Each woman betrays her first love in a spectacular way while simultaneously maintaining her own faithfulness. Nelly Dean reports of Catherine Earnshaw: "She had a wondrous constancy to old attachments" (Bronte 61). Catherine in fact proposes to support Heathcliff by means of her marriage to another: "He'll be as much to me as he has been all his lifetime," she insists (Bronte 73). Heathcliff, infuriated by news of her peaceful death, cries, "Why, she's a liar to the end!" (Bronte 139)., Again, the words could conceivably be applied to Catherine Barkley as well - although Sandra Whipple Spanier contends, and I agree, that during the course of the story, "both [Catherine] and Frederic ... grow into their parts until they're no longer acting" ("Catherine" 135).(10) As Catherine in turn fervently protests to Frederic, "I'm not unfaithful, darling. I've plenty of faults but I'm very faithful. You'll be sick of me I'll be so faithful" (FTA 116). Lockridge neatly tempers Catherine's assertions, paraphrasing Ernest Downson's "Cynara" to describe Catherine Barkley as "faithful in her fashion" (175).
Both women, then, construct models of constancy that differ markedly from conventional ideals, and both must maintain a pretense, wear a mask, in order to uphold their models of constancy. The mask drops occasionally for each, however. During Catherine's final illness, Nelly notes, "The flash of her eyes had been succeeded by a dreamy and melancholy softness; they no longer gave the impression of looking at the objects around her; they appeared always to gaze beyond, and far beyond - you would have said out of this world" (Bronte 131). Long before her madness began to manifest itself in this "vague, distant look" (Bronte 131), however, "Catherine had seasons of gloom and silence, now and then" (Bronte 81).
Catherine Barkley has similar moments of retreat into the self - or perhaps, given Nelly Dean's interpretation, of retreat into a world beyond - as when Frederic responds less than ideally to the news of her pregnancy: "She went away a long way without stirring or removing her hand" (FTA 139). Similarly, on one of their first encounters, after she stops playing her "rotten game" of pretend, "She came back from wherever she had been" (FTA 31).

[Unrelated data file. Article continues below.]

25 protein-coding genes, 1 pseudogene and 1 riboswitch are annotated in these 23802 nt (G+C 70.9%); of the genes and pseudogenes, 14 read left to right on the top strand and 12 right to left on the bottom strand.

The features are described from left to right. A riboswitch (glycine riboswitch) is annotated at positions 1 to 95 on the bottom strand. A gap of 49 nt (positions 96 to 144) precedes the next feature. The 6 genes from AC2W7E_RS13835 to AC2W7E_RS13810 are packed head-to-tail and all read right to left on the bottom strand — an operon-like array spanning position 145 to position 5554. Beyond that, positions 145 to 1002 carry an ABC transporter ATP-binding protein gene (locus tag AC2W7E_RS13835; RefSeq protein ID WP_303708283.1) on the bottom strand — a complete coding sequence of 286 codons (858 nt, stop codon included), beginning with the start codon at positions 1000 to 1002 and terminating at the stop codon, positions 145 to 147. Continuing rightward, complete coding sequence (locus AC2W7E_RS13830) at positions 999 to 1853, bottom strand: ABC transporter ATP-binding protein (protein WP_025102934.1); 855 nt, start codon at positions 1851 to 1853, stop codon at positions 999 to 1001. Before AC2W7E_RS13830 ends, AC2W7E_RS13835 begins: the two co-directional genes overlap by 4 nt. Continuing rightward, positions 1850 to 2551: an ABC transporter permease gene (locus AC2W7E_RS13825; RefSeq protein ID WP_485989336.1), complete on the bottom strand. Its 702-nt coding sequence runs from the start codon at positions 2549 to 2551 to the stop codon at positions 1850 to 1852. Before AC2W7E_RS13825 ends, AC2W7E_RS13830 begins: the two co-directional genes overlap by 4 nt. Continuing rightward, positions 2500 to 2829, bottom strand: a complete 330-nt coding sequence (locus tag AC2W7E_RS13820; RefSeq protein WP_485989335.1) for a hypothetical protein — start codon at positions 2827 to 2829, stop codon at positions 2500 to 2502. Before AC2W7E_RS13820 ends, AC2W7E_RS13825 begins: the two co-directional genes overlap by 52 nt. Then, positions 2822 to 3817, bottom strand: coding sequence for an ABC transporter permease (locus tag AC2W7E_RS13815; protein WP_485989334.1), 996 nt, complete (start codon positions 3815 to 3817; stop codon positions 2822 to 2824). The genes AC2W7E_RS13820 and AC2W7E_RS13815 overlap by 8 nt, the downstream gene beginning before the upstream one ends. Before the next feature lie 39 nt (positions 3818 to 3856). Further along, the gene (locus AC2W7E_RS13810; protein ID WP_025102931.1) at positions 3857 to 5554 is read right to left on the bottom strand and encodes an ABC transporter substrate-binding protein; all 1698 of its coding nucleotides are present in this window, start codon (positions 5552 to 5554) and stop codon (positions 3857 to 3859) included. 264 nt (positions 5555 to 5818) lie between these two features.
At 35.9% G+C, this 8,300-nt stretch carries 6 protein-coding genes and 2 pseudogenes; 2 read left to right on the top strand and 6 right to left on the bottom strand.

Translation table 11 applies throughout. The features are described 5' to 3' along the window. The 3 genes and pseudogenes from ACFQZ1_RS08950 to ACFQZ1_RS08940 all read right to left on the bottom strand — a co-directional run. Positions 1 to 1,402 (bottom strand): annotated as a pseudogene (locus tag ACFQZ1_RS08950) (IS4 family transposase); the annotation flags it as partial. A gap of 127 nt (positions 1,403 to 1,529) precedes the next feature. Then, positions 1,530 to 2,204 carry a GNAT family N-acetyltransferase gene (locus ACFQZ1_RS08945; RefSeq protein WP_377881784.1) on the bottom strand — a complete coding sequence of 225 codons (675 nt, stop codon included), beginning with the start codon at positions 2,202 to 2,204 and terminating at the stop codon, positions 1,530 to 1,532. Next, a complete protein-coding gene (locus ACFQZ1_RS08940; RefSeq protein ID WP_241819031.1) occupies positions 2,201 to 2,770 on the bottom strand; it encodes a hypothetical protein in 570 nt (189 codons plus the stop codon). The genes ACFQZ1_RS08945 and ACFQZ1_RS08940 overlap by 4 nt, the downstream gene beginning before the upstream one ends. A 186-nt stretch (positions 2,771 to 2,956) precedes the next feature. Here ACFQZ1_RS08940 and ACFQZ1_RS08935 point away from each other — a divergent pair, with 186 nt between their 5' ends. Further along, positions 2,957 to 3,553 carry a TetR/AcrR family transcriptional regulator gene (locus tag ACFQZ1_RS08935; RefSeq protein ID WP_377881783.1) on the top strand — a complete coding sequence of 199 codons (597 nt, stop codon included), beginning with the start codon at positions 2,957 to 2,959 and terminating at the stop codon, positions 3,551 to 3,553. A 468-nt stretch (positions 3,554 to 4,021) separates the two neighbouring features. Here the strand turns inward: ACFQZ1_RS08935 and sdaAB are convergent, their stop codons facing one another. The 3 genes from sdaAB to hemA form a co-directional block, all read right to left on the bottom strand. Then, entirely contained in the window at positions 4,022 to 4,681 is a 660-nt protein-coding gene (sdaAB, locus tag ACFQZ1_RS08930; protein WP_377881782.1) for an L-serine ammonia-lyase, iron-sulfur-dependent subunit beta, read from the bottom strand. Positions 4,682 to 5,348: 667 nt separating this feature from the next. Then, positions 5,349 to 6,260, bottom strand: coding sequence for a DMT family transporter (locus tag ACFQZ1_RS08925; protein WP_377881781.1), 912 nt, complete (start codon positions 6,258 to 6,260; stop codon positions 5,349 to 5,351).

Both women are, moreover, lamentably misread and misunderstood by those who surround them. Their stories are told only after they die, and even then by someone who in retrospect still fails to realize the story's true import. Nelly Dean clearly does not understand Catherine Earnshaw's motives and dismisses her passionate declarations of love as "nonsense" (Bronte 74). Given Lockridge's reading, Frederic Henry is equally unacquainted with Catherine Barkley's motives and dismisses her emotional declarations of terror as "nonsense" (FTA 126). The uncomprehending narrators who describe these women emphasize their enigmatic, perplexing, even perverse qualities, and utterly fail to recognize, let alone empathize with, the terrible grief occasioned by the loss of an all-encompassing love.(11)
Hemingway's apparent borrowings from Wuthering Heights suggest that the novel's themes of separation, loss of love, and the terrible egoism of the bereaved may be equally important in A Farewell to Arms. Such a supposition tends to confirm Lockridge's argument, since both novels then depict a grieving individual who in anguish tries to re-enact the past. What is Heathcliff doing, after all, when he compels Catherine Linton and Linton Heathcliff to marry, but re-enacting his Catherine's marriage to Edgar Linton? And what is he doing by ruining Hareton, but trying to recreate Hindley's attempted destruction of Heathcliff himself? Catherine Barkley's parallel act seems rather meager, in comparison, but invites the reader's sympathy rather more.